This is just a sample but I am very proud that we initiated that summer book custom and that the students enjoyed (or at least pretended to enjoy) reading an interesting book and discussing it on the very first day of IS orientation with other bright students. Welcome to the university and to the life of the mind.
Fun with the Nerds of the Herd
In this recollection about my involvement with Integrated Studies I must also mention the fun I had with students. Most of them seemed to go along with my wacky sense of humor. When I began holding classes in Miller I would write on the blackboard each class session, “Day #, no t-shirt,” both teasing and nudging them toward getting their act together to design and have made an IS year t-shirt. I don’t recall which IS class was the first to start that tradition of designing an IS t-shirt, but as always the IS students were creative and funny. I take the title for this remembrance from one of the year’s t-shirt, which featured cartoon Aggie cows and the motto “Nerds of the Herd.” Around Halloween I encouraged students to come to class in costume (I did) and gave them a mini-lecture on the power of masking. When I began teaching in IS I was in my bow-tie stage, but at some point I entered my Hawai’ian shirt stage and one fall the students surprised me by all showing up in class one day wearing Hawai’ian shirts. I even infected Jim Shackelford with the Hawai’ian shirt bug.
Davis Honors Challenge
Now let me fold my story back to the 1980s to follow the Davis Honors Challenge thread in my involvement with honors education at Davis. In the 1980s I chaired an Academic Senate Committee examining whether the campus should create an Honors Program. Despite the wishes of the UC Davis Admissions Office, which was feeling the competition from other UC campuses in using honors programs to recruit high-achieving high school students, the effort to create an honors program that could be approved by the Academic Senate bumped into what many of us saw was an “Aggie culture” featuring equal parts modesty and egalitarianism. These were charming aspects of Aggie Culture, but many in the faculty believed that all undergraduates were entitled to the same quality education and that it was wrong to identify some students as “honors students.” I was also on a second Senate Honors Committee which finally arrived at the solution—create a Davis Honors Challenge that was, essentially, an “open-admissions” honors program open to any student who showed enough desire and discipline to enter the honors courses and “contracts” for honors work in existing courses. That plan did get approved by the Academic Senate, with Prof. Ken Verosub (Geology) as the first director (Ken had also taught in IS). The DHC was largely Ken’s creation. Still teaching in IS, I also began adding “honors sections” to my existing large lecture courses in American Studies. Eventually I taught a few free-standing DHC courses.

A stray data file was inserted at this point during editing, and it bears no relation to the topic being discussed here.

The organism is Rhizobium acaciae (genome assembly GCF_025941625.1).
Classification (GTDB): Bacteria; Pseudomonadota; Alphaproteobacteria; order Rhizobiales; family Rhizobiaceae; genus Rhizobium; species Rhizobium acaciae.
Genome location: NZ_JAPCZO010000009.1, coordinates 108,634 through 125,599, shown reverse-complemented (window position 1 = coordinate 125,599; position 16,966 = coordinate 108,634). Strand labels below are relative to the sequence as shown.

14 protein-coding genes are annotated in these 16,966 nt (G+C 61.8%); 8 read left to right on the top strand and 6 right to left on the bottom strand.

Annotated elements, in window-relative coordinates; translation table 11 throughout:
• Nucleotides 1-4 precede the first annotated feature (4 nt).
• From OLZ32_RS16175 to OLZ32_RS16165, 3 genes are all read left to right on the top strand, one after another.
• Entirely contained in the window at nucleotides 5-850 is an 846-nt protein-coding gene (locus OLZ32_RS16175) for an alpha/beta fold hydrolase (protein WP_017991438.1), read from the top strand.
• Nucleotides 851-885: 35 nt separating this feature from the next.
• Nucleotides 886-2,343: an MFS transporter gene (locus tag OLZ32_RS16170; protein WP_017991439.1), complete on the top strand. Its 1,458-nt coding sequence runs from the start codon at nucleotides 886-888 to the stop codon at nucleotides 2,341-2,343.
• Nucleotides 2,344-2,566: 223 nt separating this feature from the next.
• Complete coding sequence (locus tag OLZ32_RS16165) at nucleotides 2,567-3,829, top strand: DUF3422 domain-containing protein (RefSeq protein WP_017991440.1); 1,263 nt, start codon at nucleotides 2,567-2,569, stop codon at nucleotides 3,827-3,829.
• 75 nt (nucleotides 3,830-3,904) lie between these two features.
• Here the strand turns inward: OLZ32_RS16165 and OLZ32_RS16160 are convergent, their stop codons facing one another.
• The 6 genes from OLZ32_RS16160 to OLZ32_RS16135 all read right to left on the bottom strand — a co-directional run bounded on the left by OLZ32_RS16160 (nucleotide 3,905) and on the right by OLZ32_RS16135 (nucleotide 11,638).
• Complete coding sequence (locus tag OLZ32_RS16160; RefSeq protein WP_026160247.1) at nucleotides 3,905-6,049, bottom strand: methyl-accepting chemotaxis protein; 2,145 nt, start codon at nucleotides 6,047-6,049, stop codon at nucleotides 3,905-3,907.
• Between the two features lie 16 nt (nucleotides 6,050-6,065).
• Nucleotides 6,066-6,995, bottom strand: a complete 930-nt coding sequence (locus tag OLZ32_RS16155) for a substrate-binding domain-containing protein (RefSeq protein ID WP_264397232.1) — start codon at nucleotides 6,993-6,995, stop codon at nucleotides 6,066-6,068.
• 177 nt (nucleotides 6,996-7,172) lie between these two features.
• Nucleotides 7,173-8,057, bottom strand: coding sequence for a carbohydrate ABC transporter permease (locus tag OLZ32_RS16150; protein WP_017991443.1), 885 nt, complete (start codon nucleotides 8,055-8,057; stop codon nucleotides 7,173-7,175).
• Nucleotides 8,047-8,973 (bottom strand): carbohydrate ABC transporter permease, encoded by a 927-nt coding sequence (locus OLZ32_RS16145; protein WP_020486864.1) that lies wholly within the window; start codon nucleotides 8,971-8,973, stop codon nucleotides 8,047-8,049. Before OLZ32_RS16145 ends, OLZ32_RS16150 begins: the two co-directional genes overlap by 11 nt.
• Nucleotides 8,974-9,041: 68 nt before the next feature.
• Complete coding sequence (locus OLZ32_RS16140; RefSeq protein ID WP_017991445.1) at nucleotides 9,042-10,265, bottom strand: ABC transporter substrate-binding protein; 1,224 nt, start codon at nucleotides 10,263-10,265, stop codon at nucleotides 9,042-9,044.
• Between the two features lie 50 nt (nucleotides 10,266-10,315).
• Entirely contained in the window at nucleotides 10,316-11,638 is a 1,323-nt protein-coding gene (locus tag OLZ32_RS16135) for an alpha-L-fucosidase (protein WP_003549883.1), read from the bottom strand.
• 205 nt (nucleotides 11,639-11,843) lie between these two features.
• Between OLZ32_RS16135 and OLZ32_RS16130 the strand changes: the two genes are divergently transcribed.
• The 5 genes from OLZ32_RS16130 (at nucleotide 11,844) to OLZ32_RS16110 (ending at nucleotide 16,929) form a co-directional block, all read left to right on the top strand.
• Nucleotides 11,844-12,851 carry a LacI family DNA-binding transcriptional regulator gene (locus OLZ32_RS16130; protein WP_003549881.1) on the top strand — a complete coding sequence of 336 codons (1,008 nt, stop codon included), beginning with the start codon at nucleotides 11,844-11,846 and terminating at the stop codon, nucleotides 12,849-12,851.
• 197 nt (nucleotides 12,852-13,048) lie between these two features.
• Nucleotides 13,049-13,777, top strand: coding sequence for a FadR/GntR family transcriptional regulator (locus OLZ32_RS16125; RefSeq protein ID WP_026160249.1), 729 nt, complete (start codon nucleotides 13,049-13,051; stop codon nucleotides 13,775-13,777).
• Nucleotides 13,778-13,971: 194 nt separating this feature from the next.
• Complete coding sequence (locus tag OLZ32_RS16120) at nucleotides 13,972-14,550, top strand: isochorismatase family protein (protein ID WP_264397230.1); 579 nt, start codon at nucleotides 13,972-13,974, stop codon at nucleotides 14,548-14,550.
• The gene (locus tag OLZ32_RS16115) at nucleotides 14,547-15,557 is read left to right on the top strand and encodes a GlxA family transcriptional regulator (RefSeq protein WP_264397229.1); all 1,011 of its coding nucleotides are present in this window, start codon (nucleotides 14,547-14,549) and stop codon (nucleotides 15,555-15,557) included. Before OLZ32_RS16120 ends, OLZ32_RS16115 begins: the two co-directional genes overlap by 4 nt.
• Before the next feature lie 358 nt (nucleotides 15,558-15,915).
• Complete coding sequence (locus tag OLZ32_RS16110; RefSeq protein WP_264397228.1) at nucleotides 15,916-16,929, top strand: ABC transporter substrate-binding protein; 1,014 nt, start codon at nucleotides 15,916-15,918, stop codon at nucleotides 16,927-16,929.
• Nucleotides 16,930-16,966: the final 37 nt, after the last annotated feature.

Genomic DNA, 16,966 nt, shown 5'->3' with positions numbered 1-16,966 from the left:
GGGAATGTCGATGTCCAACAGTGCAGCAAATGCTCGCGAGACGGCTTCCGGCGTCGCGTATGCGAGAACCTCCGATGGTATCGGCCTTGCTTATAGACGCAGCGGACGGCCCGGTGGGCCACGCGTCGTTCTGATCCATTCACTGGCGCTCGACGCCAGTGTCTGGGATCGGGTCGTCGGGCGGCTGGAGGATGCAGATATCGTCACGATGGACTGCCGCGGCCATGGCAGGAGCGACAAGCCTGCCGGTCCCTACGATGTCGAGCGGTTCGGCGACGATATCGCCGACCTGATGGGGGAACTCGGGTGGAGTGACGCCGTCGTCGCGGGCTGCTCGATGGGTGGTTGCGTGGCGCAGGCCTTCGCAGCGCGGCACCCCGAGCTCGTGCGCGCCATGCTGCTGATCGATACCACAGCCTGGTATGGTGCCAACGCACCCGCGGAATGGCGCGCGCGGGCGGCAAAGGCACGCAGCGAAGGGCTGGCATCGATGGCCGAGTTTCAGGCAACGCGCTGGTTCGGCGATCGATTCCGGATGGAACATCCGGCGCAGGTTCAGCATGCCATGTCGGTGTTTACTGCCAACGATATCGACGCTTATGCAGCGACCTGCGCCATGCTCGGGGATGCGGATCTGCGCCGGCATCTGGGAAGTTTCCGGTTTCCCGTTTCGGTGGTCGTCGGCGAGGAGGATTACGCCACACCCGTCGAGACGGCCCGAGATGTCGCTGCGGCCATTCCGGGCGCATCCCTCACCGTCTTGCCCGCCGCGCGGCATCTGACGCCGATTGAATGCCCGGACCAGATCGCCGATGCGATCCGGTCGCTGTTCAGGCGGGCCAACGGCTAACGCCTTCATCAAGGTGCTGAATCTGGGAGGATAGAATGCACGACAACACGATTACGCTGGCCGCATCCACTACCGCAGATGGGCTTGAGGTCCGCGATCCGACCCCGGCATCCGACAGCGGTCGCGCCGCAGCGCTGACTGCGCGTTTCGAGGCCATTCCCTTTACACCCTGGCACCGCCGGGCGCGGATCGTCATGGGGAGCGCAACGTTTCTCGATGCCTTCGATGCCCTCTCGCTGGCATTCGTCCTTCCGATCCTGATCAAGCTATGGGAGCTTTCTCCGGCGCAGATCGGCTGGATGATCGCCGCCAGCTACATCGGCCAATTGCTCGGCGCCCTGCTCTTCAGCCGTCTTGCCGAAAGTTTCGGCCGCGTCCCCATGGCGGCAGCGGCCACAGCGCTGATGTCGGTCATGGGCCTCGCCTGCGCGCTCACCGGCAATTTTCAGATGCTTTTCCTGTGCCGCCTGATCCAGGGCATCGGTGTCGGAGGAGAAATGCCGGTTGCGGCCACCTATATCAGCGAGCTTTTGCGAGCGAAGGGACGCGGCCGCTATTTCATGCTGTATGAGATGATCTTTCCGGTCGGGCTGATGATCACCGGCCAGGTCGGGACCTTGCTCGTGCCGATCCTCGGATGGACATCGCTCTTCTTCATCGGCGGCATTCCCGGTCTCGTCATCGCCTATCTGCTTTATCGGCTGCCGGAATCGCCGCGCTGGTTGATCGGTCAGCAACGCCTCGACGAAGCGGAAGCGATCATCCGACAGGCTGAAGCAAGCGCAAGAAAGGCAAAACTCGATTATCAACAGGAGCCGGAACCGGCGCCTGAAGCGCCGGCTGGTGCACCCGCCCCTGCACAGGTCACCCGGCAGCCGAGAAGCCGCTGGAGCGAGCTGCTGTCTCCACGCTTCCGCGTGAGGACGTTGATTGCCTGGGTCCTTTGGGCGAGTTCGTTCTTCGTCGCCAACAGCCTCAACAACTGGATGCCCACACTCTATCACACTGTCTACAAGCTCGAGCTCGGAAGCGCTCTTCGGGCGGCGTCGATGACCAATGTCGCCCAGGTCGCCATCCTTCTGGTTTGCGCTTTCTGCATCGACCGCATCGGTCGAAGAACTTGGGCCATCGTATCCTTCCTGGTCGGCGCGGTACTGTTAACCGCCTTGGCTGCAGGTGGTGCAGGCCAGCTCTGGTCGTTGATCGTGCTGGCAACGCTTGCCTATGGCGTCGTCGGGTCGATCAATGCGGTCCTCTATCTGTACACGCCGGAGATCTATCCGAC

I should add here an important element of the early DHC. Although the word “honors” is in the name, not all faculty members recruited to teach honor sections and courses understood that many students were not “honors” students by dint of their academic performance but because they were highly motivated to enhance their work on existing courses (having written essays about why they wanted to be in the DHC). This mismatch between the name and the perceived mixed quality of the DHC students made it difficult to recruit faculty to teach in the program. Another problem to solve in the DHC was that the key idea of having upper-class students focus on “real-world” applications of their majors was a good idea for the natural sciences and some social sciences, but the leadership of the DHC struggled to figure out what that educational activity would look like in the arts and humanities. Despite these bumps in the road (the DHC finally began to enforce a minimal grade point requirement for continuing in the program), the DHC finally thrived and I enjoyed teaching those sections.
My only regret is that I did not start teaching in Integrated Studies earlier. Maybe it took my getting tenure to feel comfortable and secure enough to start adding other teaching to my repertoire. In any case, it was one of the best decisions I ever made at UC Davis. I retired in July of 2009, having taught at UC Davis for 38 years, but separation anxiety led me to want to teach my “War in American Memory” course in IS “just one more time,” so I did in the Fall quarter of 2009. I still miss that teaching experience.